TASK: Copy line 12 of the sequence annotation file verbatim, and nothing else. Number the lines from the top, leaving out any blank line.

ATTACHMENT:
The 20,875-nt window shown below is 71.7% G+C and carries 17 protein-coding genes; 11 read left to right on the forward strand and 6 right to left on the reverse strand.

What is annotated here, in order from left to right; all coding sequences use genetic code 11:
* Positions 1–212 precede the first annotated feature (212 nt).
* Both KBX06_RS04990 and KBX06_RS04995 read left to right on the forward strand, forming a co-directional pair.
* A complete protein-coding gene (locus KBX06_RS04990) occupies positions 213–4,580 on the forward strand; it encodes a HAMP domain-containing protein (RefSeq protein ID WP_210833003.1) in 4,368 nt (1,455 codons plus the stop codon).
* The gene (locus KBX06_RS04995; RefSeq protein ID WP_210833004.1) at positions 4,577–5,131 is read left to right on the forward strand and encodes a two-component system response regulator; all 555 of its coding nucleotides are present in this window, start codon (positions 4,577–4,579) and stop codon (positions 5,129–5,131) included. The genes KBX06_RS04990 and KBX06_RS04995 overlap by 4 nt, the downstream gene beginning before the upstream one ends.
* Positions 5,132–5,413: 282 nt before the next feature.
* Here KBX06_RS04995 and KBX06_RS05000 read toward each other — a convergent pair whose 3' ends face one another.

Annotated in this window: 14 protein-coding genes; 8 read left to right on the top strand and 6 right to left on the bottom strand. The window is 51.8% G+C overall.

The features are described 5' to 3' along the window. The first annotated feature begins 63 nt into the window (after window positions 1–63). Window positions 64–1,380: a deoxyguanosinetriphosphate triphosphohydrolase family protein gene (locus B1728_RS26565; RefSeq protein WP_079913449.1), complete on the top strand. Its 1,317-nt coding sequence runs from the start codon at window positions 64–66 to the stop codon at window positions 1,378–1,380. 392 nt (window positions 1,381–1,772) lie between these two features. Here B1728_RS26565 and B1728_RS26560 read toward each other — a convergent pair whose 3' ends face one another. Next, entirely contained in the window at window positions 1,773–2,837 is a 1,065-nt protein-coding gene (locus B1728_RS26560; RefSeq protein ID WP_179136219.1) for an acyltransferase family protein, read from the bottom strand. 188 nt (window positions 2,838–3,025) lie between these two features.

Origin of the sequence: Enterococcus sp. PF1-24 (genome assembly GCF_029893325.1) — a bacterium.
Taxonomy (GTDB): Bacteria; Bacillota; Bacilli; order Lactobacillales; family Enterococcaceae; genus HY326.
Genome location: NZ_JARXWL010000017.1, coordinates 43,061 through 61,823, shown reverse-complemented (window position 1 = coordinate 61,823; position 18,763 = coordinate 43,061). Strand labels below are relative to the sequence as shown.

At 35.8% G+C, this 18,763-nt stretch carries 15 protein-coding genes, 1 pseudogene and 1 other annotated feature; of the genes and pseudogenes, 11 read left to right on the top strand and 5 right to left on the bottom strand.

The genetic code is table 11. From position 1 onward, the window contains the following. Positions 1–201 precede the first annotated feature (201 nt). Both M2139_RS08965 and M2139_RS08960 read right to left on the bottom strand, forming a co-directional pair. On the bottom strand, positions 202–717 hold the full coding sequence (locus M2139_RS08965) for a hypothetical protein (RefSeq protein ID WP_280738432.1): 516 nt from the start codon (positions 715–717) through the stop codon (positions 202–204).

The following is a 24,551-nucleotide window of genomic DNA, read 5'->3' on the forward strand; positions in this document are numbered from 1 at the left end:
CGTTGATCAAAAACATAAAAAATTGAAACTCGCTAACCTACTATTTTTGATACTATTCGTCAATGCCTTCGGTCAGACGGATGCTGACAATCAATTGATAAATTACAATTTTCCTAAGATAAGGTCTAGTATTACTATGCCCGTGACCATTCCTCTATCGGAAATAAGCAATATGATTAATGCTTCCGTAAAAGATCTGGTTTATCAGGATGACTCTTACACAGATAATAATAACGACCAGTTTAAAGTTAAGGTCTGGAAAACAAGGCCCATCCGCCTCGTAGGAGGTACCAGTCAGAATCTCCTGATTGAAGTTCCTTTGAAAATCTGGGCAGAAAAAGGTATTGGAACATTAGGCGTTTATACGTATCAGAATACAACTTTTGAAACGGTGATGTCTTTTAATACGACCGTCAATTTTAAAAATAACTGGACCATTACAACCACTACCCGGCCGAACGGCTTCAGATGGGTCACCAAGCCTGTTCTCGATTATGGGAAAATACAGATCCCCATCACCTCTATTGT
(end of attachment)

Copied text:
Taxonomy (GTDB): Bacteria; Bacillota; Bacilli; order Lactobacillales; family Enterococcaceae; genus HY326.